Whitepaper: How to survive BYOD and mobile networks

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Whitepaper: How to survive BYOD and mobile networks

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Here comes BYOD, Bring Your Own Device. ...

Here comes BYOD, Bring Your Own Device.

A lot of the traffic, internal corporate and with customers and market, will be outside firewalls to mobile devices owned by the employees, on public networks. A lot of sensitive corporate data must be stored locally in the device to ensure that for instance sales people has updated and correct CRM data when visiting customers.

Employees will communicate internally on consumer tools like WhatsApp. This is not the safest environment, rather more or less a ticking bomb. Gartner expects that by 2017, “40% of enterprise contact information will have leaked on to Facebook via employees’ increased use of mobile device collaboration applications.”

To unlock the full potential of enterprise mobility, IT needs to allow people the freedom to seamlessly access all their apps and data from any device, company owned or private.

It is now time to recover lost grounds and include secure mobility in your IT strategy.

More in: Mobile , Technology
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  • 1. The Best Way To Protect Private Information, Is to have No Information To protect Enterprise Mobile Strategies - how to survive BYOD And mobile networks PING PAL The Secure Communication and Positioning Service Ephemeral | Anonymous | No data stored | Military grade encryption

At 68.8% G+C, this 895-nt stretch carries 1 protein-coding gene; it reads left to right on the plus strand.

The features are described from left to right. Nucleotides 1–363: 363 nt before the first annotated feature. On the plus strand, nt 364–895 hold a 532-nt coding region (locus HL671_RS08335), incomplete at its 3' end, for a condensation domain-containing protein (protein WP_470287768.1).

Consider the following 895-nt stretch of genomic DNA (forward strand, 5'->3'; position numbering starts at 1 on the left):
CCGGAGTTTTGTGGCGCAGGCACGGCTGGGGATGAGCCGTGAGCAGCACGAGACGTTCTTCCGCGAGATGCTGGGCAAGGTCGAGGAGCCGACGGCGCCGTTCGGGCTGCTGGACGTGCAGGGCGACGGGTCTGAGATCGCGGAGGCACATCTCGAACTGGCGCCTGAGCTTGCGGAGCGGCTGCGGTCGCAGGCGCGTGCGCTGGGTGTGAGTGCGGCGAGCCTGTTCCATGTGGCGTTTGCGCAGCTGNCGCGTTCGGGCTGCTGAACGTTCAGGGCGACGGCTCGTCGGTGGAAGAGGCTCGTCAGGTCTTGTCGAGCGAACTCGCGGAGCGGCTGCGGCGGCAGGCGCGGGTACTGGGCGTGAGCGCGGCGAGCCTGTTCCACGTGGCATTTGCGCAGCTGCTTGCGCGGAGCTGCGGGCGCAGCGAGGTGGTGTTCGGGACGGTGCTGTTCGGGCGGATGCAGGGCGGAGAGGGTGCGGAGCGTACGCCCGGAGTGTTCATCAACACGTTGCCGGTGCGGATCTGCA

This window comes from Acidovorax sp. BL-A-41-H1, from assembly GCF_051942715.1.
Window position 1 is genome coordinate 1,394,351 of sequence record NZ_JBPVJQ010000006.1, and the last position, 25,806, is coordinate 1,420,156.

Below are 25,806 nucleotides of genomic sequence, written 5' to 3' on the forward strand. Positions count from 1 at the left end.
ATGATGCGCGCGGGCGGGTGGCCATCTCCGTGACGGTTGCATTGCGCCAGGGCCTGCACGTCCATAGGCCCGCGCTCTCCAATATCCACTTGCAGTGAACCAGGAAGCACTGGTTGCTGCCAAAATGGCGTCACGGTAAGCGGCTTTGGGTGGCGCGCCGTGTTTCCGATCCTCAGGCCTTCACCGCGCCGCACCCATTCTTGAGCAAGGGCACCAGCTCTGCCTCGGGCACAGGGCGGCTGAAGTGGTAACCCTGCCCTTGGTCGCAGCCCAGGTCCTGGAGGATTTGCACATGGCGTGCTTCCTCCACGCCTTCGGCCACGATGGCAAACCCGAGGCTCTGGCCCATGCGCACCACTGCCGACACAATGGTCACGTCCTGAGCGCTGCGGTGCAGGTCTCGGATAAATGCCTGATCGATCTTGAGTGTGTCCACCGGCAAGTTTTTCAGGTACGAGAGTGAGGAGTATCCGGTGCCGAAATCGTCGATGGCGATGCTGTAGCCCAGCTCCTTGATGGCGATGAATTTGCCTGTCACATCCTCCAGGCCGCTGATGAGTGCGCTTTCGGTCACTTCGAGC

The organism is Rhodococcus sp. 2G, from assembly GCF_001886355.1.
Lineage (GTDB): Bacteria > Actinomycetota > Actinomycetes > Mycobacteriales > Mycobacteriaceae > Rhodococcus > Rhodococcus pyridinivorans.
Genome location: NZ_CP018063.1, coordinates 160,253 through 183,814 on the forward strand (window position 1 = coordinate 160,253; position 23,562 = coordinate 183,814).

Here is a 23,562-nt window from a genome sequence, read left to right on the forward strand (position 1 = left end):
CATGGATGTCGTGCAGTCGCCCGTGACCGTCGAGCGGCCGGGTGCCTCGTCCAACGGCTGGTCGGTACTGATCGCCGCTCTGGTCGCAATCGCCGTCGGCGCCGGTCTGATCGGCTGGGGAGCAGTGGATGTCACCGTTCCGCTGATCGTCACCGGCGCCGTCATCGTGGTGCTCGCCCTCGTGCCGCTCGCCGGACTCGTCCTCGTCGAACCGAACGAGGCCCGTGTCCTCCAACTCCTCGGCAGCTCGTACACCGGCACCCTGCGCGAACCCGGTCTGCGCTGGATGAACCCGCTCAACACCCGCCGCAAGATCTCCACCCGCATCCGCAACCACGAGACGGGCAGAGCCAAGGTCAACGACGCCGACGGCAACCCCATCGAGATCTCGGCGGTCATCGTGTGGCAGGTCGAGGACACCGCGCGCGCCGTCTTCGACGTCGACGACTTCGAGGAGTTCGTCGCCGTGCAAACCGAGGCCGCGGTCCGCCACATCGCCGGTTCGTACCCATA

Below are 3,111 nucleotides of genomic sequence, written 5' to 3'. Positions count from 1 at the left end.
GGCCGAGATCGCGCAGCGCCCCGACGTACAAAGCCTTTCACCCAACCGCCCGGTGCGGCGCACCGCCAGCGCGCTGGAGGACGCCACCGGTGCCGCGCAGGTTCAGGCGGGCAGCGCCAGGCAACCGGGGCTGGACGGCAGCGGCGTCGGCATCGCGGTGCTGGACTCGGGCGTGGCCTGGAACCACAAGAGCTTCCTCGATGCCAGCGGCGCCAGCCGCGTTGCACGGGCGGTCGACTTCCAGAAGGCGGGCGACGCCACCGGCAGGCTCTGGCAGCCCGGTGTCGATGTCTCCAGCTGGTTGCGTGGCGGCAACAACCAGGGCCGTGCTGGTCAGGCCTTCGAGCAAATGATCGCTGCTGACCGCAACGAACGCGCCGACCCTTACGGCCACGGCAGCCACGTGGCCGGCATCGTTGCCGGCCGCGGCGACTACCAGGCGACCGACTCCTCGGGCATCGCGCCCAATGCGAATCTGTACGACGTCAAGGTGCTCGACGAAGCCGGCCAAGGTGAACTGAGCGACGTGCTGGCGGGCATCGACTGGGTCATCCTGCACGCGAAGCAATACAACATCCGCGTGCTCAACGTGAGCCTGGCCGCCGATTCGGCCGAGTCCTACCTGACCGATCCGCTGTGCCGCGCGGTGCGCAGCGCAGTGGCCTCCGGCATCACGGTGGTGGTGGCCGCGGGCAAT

• 2. pals@pingpal.io | pingpal.io | © 2014 PingPal AB | All Rights Reserved BitSight has put together a report detailing the security effectiveness of different companies in the US (http://blog.bitsighttech.com/how-strong-is-the-cyber-health-of-the-us-economy). Some high level findings: • During 2013, at any given time, between 68% and 82% of the S&P 500 companies had been compromised with an externally observable event • Only 18% of companies had strong SSL certificates, the remainder sent data across the Internet without proper encryption Perhaps this is an unavoidable reaction to the pressures organizations are under – is it feasible to deliver a product more rapidly while still remaining secure? In the name of lean everyone is trying roll out minimum viable products to test a business hypothesis. This is something inevitable when corporations try to operate faster and yet at lower cost, while trying to innovate products for an always faster moving market. Not only quality but more critically security issues are set aside. “We will fix this when we know that the product is viable and go for version 2, the real product.” The same mentality is spreading in the internal IT departments maintaining and developing the business systems under the mantra of ever increasing cost efficiency. And then comes BYOD, Bring Your Own Device. A lot of the traffic, internal corporate and with customers and market, will be outside firewalls to mobile devices owned by the employees, on public networks. A lot of sensitive corporate data must be stored locally in the device to ensure that for instance sales people has updated and correct CRM data when visiting customers. Employees will communicate internally on consumer tools like WhatsApp. This is not the safest environment, rather more or less a ticking bomb. To unlock the full potential of enterprise mobility, IT needs to allow people the freedom to seamlessly access all their apps and data from any device, company owned or private. What was right in the past decade is now an emerging problem For ten, or so, years companies have “webified” their desktop applications for all the good reasons, a simple unified platform-independent interface to the corporate data. But the challenges of mobile app development are way too different from what it took to move from the green screens of IBM mainframes to a browser based UI front-end. HTTP and browser is not a secure and effective mobile environment, especially for the 82% of the corporation without a secure SSL certificate. It is estimated that in 2017 over 67% of all integration flows will extend outside the enterprise firewall. Being mobile also means that you need to communicate. The users discuss and share restricted corporate data on their BYO devices, on open public networks. When using “traditional” telecoms like voice call or SMS, your security is in the hands of the operators. When using Gmail, we know that Google scans all user mails for keywords for their business purposes. When using Instant Messaging your users will use the same tools as they do privately, for instance WhatsApp, now owned by Facebook. Gartner expects that by 2017, “40% of enterprise contact information will have leaked on to Facebook via employees’ increased use of mobile device collaboration applications.” And mobile devices are more easily lost or stolen with all that restricted data still in the device. It is now time to recover lost grounds and include secure mobility in your IT strategy.